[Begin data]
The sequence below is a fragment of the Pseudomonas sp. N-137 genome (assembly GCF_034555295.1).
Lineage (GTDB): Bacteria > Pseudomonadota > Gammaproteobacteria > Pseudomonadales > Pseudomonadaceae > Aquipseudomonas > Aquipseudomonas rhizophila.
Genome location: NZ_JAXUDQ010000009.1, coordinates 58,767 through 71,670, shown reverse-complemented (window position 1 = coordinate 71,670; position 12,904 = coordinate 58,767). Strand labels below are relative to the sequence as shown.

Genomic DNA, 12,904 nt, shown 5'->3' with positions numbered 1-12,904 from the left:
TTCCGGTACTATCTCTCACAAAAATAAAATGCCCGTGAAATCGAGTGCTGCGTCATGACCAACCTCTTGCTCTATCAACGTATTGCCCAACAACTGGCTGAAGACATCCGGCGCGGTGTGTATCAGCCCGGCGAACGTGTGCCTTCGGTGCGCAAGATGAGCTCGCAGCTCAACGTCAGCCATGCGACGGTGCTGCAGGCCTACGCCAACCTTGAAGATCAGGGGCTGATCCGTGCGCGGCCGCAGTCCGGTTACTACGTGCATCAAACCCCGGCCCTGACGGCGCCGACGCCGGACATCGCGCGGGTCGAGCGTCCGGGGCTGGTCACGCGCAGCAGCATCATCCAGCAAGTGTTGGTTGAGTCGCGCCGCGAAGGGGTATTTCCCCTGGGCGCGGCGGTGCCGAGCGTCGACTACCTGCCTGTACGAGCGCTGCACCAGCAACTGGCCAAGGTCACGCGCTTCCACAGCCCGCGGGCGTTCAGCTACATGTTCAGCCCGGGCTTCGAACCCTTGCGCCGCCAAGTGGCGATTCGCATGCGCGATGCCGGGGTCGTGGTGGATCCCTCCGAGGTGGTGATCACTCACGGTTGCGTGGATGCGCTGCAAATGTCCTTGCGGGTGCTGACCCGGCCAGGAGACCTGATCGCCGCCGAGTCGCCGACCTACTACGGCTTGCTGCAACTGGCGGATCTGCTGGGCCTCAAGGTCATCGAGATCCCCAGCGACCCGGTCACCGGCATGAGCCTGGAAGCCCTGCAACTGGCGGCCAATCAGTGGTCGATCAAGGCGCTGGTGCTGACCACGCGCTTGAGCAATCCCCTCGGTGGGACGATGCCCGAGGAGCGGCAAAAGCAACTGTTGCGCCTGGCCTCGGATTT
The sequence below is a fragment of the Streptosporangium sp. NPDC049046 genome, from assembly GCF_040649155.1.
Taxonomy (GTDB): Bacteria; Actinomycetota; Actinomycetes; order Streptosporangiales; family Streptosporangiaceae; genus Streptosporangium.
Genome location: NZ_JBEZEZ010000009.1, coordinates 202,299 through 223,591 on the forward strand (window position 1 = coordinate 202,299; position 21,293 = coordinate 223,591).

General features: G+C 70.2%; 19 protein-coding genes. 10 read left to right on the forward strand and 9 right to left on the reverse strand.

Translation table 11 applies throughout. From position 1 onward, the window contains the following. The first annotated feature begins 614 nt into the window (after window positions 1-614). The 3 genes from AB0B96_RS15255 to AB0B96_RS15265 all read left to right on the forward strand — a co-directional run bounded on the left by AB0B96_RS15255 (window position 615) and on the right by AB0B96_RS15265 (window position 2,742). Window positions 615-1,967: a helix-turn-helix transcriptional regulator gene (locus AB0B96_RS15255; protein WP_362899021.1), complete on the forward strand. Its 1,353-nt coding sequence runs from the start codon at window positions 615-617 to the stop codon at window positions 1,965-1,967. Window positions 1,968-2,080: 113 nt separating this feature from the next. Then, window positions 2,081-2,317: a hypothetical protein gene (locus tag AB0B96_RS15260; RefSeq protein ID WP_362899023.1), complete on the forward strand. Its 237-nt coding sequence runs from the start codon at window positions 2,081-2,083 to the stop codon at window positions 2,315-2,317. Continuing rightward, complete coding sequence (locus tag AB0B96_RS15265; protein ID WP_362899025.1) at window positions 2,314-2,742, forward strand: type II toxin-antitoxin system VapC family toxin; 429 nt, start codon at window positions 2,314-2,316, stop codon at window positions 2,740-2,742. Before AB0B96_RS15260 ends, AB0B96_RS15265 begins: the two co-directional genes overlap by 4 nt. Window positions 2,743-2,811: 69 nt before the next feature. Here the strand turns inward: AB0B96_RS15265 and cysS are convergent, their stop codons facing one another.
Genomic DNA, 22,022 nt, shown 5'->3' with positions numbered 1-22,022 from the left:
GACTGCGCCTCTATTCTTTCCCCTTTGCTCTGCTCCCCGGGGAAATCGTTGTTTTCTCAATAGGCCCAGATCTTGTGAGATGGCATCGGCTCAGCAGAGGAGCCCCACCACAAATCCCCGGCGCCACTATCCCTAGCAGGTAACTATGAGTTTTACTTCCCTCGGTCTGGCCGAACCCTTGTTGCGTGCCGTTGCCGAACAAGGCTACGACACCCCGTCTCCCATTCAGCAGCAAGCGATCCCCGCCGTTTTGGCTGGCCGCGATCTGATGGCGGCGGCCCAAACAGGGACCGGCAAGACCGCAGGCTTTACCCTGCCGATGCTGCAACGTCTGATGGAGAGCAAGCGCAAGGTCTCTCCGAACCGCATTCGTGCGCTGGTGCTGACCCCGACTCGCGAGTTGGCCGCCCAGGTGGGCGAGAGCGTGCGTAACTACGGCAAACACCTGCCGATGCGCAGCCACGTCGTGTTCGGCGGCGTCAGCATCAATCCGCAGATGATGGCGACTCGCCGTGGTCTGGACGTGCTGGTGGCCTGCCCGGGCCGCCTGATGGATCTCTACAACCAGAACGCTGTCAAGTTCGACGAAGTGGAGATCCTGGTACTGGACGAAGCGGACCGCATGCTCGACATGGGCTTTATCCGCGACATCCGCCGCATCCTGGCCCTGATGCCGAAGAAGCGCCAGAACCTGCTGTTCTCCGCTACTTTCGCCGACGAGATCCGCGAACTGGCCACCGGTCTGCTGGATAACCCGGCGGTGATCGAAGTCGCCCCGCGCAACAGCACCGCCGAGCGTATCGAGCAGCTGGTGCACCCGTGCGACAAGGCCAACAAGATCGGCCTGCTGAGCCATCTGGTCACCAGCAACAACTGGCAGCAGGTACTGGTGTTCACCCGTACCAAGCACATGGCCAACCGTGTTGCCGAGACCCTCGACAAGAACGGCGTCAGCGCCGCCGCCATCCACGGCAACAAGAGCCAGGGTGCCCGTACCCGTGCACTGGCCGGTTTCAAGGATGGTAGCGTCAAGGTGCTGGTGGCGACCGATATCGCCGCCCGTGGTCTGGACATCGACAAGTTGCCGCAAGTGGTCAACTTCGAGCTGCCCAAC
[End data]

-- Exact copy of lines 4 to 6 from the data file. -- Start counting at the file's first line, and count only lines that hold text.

Genomic DNA, 12,904 nt, shown 5'->3' with positions numbered 1-12,904 from the left:
TTCCGGTACTATCTCTCACAAAAATAAAATGCCCGTGAAATCGAGTGCTGCGTCATGACCAACCTCTTGCTCTATCAACGTATTGCCCAACAACTGGCTGAAGACATCCGGCGCGGTGTGTATCAGCCCGGCGAACGTGTGCCTTCGGTGCGCAAGATGAGCTCGCAGCTCAACGTCAGCCATGCGACGGTGCTGCAGGCCTACGCCAACCTTGAAGATCAGGGGCTGATCCGTGCGCGGCCGCAGTCCGGTTACTACGTGCATCAAACCCCGGCCCTGACGGCGCCGACGCCGGACATCGCGCGGGTCGAGCGTCCGGGGCTGGTCACGCGCAGCAGCATCATCCAGCAAGTGTTGGTTGAGTCGCGCCGCGAAGGGGTATTTCCCCTGGGCGCGGCGGTGCCGAGCGTCGACTACCTGCCTGTACGAGCGCTGCACCAGCAACTGGCCAAGGTCACGCGCTTCCACAGCCCGCGGGCGTTCAGCTACATGTTCAGCCCGGGCTTCGAACCCTTGCGCCGCCAAGTGGCGATTCGCATGCGCGATGCCGGGGTCGTGGTGGATCCCTCCGAGGTGGTGATCACTCACGGTTGCGTGGATGCGCTGCAAATGTCCTTGCGGGTGCTGACCCGGCCAGGAGACCTGATCGCCGCCGAGTCGCCGACCTACTACGGCTTGCTGCAACTGGCGGATCTGCTGGGCCTCAAGGTCATCGAGATCCCCAGCGACCCGGTCACCGGCATGAGCCTGGAAGCCCTGCAACTGGCGGCCAATCAGTGGTCGATCAAGGCGCTGGTGCTGACCACGCGCTTGAGCAATCCCCTCGGTGGGACGATGCCCGAGGAGCGGCAAAAGCAACTGTTGCGCCTGGCCTCGGATTT
The sequence below is a fragment of the Streptosporangium sp. NPDC049046 genome, from assembly GCF_040649155.1.